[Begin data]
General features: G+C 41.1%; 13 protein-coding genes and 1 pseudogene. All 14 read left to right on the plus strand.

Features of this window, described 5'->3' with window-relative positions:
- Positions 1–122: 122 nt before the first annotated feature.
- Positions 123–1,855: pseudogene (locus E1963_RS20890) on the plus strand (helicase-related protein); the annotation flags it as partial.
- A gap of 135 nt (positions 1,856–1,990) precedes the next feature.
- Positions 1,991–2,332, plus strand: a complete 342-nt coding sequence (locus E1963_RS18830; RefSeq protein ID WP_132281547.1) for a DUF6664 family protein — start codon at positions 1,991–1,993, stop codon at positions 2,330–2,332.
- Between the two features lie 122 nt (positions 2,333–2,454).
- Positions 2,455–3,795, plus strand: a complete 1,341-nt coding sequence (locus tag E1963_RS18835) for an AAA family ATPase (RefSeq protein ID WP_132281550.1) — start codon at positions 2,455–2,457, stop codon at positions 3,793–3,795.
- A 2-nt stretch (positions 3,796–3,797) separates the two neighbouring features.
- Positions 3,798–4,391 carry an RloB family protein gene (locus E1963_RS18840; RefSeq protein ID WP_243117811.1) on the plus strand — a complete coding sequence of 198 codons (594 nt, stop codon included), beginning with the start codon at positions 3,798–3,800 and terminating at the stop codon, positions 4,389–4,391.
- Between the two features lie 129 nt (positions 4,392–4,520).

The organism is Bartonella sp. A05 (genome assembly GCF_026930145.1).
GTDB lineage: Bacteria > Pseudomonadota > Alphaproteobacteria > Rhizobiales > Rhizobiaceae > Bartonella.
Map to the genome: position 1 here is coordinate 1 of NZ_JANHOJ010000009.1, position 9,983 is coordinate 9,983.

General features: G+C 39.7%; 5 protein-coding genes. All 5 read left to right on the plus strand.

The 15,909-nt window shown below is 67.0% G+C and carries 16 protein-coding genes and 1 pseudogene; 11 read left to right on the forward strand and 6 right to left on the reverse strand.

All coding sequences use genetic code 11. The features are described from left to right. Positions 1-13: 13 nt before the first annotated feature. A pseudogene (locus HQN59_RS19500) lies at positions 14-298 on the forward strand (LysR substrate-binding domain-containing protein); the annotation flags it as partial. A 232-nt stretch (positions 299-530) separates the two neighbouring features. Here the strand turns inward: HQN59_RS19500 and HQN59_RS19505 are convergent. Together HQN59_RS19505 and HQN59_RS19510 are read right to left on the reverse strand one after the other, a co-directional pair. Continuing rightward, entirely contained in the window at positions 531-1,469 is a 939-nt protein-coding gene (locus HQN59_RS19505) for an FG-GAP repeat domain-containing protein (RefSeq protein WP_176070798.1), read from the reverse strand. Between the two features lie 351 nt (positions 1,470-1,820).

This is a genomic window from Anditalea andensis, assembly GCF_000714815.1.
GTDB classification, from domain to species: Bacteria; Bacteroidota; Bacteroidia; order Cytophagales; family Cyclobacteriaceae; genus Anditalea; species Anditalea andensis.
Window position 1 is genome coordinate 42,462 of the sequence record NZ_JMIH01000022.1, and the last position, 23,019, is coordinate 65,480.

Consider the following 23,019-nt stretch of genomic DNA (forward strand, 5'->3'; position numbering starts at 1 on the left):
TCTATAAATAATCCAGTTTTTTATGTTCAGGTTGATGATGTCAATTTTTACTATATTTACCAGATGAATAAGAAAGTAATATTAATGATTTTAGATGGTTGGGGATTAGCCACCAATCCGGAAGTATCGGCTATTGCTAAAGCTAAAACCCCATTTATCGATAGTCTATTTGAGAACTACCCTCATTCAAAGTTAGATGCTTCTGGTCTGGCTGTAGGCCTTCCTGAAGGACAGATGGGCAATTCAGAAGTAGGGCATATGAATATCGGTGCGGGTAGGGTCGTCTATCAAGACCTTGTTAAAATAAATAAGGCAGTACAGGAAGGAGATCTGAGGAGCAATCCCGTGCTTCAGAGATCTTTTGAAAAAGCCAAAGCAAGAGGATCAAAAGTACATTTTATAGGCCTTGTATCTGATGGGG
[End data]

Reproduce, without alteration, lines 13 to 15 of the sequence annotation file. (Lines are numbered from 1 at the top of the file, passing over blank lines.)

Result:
GTDB lineage: Bacteria > Pseudomonadota > Alphaproteobacteria > Rhizobiales > Rhizobiaceae > Bartonella.
Map to the genome: position 1 here is coordinate 1 of NZ_JANHOJ010000009.1, position 9,983 is coordinate 9,983.

General features: G+C 39.7%; 5 protein-coding genes. All 5 read left to right on the plus strand.